Philippe Aghion (Paris, France, 1956) earned a first degree in the Mathematics Section of the Ecole Normale Supérieure de Cachan (1980). He continued his training in Mathematical Economics in Paris then completed a PhD in Economics at Harvard University (1987). He next taught for two years at the Massachusetts Institute of Technology, before returning to Europe, where he worked for ten years at the European Bank for Reconstruction and Development in London, as Deputy Chief Economist (1990-1992) and latterly as Research Coordinator (1992-2000). In this period he was also made an Official Fellow at the University of Oxford’s Nuffield College. Professor of Economics at University College London from 1996 to 2002, in 2000 he joined the faculty at Harvard and two years later was appointed Robert C. Waggoner Professor of Economics. In 2015 he again returned to Europe, to the Collège de France in Paris, where he holds the Chair in the Economics of Institutions, Innovation and Growth. That same year he was named Centennial Professor of Economics at the London School of Economics. From 2018-2020 he has also visited the Department of Economics at Harvard.
Author of over a hundred published papers and twelve books, he is a former president of both the French Economics Association and the European Economic Association. He is a Fellow of the Econometric Society and has served on the editorial boards of journals including Econometrica, Review of Economic Studies and Review of Economics and Statistics.
The committee, which met remotely due the restrictions imposed by the COVID-19 pandemic, elected to share the award between the two economists who, it said, “have revived, developed in the framework of modern economic theory and validated empirically Schumpeter’s idea that productivity growth at the macroeconomic level stems from a process of creative destruction.”
This idea of creative destruction was popularized by the Austrian economist Joseph Schumpeter in the early 1940s. It holds that productivity growth at the macro level is the result of a process whereby the firms best able to adapt and develop new technologies will drive out competitors that lag behind in productivity. The result is a ceaseless movement with the most productive players displacing their less productive counterparts.
The new laureates began collaborating in 1987, not long after Aghion joined the staff at MIT. There he met Peter Howitt, at the time a visiting professor. “It was Olivier Blanchard, a Professor of Economics, who introduced us to each other – Howitt recalls – and suggested we might want to collaborate, as we had some ideas in common. He was quite right, I think, because we hit it off immediately and began to work on theories of economic growth. And we have been doing so ever since.”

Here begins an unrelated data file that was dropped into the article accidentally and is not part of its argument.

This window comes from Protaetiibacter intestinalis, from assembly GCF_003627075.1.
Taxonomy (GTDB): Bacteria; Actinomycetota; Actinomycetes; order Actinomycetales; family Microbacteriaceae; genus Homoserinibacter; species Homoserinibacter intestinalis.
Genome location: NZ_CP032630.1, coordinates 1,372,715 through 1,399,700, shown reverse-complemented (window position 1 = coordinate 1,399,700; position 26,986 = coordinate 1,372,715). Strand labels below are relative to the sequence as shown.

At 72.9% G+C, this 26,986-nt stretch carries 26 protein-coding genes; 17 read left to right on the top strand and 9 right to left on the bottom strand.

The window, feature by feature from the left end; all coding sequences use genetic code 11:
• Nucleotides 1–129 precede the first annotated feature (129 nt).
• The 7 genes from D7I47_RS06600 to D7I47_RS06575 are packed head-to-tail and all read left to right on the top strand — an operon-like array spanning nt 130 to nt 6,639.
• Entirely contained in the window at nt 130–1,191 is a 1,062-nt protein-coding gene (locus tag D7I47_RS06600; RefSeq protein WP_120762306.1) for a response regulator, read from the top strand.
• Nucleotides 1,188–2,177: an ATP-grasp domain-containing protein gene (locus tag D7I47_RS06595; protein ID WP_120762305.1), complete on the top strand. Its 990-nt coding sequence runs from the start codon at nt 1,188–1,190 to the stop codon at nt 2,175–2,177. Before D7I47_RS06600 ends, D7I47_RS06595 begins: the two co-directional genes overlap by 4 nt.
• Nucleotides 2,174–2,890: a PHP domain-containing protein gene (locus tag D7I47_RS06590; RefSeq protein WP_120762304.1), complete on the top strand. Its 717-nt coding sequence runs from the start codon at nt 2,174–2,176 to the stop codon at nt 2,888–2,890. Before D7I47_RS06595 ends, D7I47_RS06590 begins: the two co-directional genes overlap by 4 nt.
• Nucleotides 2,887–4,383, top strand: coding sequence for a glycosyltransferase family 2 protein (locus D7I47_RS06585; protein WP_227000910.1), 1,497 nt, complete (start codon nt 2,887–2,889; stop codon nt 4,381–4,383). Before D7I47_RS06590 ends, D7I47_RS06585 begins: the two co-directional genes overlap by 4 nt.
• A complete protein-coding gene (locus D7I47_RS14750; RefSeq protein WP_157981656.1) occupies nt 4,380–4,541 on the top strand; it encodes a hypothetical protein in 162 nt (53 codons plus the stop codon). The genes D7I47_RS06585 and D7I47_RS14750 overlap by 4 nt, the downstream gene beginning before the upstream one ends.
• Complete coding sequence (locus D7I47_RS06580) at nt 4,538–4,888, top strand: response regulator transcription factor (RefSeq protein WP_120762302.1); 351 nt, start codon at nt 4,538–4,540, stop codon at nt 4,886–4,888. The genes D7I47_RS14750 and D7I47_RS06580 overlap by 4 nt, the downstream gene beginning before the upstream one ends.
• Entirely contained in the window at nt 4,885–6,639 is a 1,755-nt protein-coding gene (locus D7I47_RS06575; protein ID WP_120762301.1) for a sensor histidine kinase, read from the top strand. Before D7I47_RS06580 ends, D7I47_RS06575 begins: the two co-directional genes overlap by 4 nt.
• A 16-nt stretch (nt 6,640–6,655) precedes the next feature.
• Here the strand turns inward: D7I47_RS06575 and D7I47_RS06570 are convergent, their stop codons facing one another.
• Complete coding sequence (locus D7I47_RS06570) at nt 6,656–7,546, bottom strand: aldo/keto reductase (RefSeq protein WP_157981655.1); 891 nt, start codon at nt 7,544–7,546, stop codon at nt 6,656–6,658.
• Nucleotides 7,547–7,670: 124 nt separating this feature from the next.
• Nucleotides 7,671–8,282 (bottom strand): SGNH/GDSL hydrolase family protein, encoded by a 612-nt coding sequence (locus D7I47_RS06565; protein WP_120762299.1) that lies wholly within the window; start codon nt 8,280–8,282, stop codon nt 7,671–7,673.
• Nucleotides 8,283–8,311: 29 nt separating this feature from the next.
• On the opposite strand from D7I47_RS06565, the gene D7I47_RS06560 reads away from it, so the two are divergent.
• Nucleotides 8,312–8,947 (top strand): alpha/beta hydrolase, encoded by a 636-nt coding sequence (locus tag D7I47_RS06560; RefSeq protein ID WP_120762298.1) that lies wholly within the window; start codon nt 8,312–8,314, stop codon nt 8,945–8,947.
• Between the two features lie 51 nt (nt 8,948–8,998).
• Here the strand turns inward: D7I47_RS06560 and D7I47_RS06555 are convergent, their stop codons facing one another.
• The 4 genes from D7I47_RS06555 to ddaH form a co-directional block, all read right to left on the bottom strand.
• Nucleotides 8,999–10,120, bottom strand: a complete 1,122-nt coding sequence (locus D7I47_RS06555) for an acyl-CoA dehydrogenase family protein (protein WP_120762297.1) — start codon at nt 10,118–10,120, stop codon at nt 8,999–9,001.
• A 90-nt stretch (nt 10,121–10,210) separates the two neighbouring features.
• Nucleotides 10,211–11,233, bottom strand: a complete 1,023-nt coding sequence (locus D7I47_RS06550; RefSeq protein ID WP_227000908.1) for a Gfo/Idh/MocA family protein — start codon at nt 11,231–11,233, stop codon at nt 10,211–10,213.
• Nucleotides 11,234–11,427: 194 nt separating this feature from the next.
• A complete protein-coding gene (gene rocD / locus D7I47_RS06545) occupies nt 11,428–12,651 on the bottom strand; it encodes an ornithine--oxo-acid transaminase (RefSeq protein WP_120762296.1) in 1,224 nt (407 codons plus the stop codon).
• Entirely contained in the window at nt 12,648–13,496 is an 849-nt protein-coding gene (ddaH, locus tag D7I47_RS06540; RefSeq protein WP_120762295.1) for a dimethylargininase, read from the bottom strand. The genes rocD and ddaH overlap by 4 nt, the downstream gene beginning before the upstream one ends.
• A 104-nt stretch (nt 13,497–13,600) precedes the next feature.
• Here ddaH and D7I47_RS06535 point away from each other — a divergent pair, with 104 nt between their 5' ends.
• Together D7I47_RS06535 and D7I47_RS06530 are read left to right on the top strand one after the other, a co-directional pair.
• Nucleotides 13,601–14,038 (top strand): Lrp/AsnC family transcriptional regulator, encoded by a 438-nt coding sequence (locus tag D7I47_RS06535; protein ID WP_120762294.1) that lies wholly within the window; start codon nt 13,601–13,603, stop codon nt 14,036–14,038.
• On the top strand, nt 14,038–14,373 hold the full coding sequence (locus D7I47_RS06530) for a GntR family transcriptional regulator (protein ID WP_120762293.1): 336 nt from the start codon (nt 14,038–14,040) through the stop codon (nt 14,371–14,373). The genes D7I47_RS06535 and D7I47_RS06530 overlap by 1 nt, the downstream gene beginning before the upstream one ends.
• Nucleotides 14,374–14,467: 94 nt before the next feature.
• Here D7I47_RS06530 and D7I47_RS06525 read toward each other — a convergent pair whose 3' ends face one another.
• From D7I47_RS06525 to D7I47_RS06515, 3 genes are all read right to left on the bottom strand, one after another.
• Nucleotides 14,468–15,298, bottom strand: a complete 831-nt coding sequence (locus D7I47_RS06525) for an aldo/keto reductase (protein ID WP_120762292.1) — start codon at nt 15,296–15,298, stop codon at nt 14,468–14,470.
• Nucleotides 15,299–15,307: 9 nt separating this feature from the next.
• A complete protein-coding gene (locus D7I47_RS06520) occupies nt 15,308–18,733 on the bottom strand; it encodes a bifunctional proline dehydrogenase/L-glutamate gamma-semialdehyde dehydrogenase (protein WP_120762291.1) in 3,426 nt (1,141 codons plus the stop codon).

“At the time we would talk in class about Schumpeter’s idea that innovation is important for growth, but we realized that what was lacking was a model,” adds Philippe Aghion. And here the French researcher’s specialization in applied microeconomic theory found its ideal complement in the macro analysis that was the Canadian’s terrain.
“I am very excited to share this award with Peter Howitt for developing what is now known as the Schumpeterian growth theory, which is a new way to look at growth economics,” said Aghion after hearing of the award. Professor Howitt expressed a similar enthusiasm about sharing the distinction with his colleague: “The work I’ve done with Philippe is the most important of my career. We’ve been collaborating for 33 years now, so it’s taken up a very big part of my professional career. Now to share such an important award with him; I just couldn’t be happier.”
Wedding macro analysis with micro-scale detail
At the start of the 1980s, the so-called neo-classical models explaining economic growth mostly confined themselves to the accumulation of physical capital. Technological change was an external factor that was simply left out of the equation.
The early 1990s, however, saw the popularization of endogenous growth models whereby a country’s growth was considered to be a product of its own system of economic and institutional organization. The first endogenous models were not explicit about how these arrangements were meant to feed into growth, and simply assumed that technology exhibits constant returns to scale.
The Aghion-Howitt model supplied the missing link, identifying it as the creative destruction produced by innovation at the microeconomic level. According to Professor Aghion -Chair of the Economics of Institutions, Innovation and Growth at the Collège de France in Paris, and Centennial Professor of Economics at the London School of Economics-, it relies on three basic ideas. “The first is that innovation is the engine of long-term growth. To grow, you need innovation that builds upon previous innovation. The second is that innovation doesn’t come from heaven, but from entrepreneurs who pursue it. And the third is creative destruction, the fact that new technology displaces old technology. And that is very important, because it means that growth is a process of conflict between the old and the new.”